Karigasniemi

Karigasniemi (Northern Sámi: Gáregasnjárga) is a village in Finnish Lapland, in the municipality of Utsjoki. It’s located on the eastern (right) bank of the Inarinjoki (Anárjohka) river, which also is the border to Norway. Somewhat downstream Inarijoki meets Karasjoki (Kárášjohka) to form Tenojoki (Deatnu, Tana).

Karigasniemi at regional road 970.

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There are Sámi, Finnish and Norwegians in the village. In old times nobody bothered about the borders and families lived on both sides of Teno – as they still do. The three languages are all heard and used side by side (and can be studied in primary school). Many live in one country and work in the other, also others participate in events and go shopping across the border.

The Sámi are the majority in Karigasniemi. Some have traditionally got their livelihood mainly from fishing in the river – but income has always come from many sources – others from large scale reindeer husbandry. Both traditions are strong in the area, although, of course, modern occupations are common and people live modern lives in many respects. Tourism is important.

Tenojoki is the most productive of the salmon rivers in northern Europe, giving 15–20 percent of all salmon caught in European rivers. There are 9,000 fishing tourists annually at the river, catching a yearly average of 40 tonnes of salmon.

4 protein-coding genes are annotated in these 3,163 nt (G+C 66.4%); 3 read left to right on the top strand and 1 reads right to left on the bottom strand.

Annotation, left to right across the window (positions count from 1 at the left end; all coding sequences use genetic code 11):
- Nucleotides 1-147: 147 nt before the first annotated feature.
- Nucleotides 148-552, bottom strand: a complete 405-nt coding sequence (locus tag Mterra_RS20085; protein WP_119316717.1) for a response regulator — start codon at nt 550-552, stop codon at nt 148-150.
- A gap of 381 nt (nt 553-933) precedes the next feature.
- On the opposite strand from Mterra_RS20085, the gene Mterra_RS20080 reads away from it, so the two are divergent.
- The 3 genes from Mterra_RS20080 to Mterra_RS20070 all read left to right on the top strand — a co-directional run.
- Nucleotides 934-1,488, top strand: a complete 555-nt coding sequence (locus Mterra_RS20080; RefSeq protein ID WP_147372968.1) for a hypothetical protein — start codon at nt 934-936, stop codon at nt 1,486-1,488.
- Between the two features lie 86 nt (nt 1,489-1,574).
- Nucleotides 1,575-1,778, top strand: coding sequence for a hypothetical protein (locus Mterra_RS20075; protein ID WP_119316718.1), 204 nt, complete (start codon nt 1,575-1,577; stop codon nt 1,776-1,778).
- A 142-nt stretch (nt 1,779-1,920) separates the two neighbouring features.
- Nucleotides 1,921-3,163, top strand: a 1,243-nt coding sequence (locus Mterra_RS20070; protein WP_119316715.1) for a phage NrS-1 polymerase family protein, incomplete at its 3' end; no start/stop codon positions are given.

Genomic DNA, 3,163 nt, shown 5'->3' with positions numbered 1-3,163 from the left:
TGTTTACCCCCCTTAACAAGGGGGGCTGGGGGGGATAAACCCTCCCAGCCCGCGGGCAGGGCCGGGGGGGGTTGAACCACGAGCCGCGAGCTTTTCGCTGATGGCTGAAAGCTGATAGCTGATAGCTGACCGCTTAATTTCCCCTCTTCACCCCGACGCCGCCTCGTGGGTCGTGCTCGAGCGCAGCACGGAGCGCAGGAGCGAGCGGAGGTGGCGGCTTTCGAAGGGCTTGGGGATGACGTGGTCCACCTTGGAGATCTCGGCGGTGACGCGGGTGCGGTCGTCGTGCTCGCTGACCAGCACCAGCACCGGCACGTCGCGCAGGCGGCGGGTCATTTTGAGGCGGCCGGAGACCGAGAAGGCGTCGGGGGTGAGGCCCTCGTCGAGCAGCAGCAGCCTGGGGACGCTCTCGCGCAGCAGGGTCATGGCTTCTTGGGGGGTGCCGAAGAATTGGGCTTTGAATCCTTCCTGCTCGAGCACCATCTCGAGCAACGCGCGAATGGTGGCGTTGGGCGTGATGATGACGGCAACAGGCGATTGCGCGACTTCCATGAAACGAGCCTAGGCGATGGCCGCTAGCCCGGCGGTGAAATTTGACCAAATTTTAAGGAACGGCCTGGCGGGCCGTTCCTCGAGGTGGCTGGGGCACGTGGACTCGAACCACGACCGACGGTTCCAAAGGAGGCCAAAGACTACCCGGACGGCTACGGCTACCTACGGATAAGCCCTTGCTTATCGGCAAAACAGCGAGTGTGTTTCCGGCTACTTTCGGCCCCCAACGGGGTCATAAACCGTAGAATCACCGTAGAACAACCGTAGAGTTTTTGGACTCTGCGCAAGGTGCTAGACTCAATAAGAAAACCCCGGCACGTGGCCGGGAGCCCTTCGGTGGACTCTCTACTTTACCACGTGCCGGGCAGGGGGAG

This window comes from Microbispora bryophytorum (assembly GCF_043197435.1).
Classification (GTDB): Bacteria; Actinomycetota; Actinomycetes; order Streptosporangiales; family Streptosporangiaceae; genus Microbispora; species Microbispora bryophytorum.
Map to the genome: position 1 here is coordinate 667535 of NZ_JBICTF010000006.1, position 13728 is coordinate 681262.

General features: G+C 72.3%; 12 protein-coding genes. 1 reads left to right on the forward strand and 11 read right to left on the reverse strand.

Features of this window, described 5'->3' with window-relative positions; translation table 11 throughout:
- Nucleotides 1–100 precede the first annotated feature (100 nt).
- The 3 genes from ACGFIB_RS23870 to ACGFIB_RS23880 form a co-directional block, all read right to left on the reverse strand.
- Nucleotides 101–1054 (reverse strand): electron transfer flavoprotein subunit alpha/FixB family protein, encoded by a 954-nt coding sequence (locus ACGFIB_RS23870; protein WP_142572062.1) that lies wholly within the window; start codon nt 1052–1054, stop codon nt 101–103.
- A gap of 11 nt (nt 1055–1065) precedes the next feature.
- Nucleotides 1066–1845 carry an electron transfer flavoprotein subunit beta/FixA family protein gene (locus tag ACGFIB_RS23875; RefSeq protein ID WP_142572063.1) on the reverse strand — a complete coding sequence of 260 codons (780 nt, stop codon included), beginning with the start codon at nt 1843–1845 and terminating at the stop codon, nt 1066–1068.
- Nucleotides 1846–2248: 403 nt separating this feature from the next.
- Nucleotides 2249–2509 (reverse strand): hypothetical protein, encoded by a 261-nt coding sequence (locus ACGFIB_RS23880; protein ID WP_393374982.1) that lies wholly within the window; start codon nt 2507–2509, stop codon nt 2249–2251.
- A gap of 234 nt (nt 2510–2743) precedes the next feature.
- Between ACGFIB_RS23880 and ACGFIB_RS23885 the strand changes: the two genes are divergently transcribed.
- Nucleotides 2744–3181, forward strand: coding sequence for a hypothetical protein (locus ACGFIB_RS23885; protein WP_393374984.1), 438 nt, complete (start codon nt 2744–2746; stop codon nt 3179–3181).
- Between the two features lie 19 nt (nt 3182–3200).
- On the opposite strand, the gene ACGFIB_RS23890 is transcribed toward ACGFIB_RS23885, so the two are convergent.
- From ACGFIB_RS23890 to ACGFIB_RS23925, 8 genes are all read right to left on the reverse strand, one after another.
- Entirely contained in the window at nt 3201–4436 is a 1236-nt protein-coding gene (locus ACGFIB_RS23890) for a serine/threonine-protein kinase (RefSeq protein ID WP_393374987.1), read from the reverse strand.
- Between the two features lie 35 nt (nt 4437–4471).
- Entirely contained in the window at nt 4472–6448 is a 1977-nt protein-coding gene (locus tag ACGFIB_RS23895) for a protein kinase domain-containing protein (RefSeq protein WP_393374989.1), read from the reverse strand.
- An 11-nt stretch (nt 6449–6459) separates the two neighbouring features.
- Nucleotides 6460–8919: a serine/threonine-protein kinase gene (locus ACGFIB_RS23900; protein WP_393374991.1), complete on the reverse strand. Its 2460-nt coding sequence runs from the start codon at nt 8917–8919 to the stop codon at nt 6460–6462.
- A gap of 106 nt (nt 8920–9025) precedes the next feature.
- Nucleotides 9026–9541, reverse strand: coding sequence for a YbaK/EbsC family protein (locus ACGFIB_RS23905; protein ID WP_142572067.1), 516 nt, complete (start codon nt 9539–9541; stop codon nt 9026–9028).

The village got connected by road in the 1940s. There is an old postal route through Muotkatunturit Wilderness Area to the south-east.

Karigasniemi is at national road 92 (here called Karigasniementie east, Norjantie west from the centre). It becomes national road 92 of Norway on the other side of the river. The scenic regional road 970 (Ylätenontie) follows Inarinjoki and Tenonjoki 100 km downstream to Utsjoki. Local road 9704 (Inarijoentie) goes upstream (south) to the village Angeli.

There are daily coaches along road 92 from Rovaniemi via Ivalo and Inari, some continuing to Karasjok, Alta and Nordkapp. For Utsjoki there is a transfer at Kaamanen (for coaches along E75).

Crossing the border is undramatic because of Nordic cooperation and the Schengen agreement. Norway is not part of EU, though, and different legislation apply, so goods may need to be declared, pets need to have their papers in order and fishermen and boaters need a certificate about disinfection. There is a common customs office at the Finnish side.

The village itself is small enough to be seen by foot. Bike or car is nearly necessary for getting anywhere else (unless the coach happens to pass suitably). In wintertime there are snowmobile tracks (check fees and regulations when renting a snowmobile: driving outside official routes, possibly also along some marked tracks, requires landowner permission). If driving on the river, mind ice safety.

Most services are very close together near the road crossing. The old village is 3 km along the road upstream.

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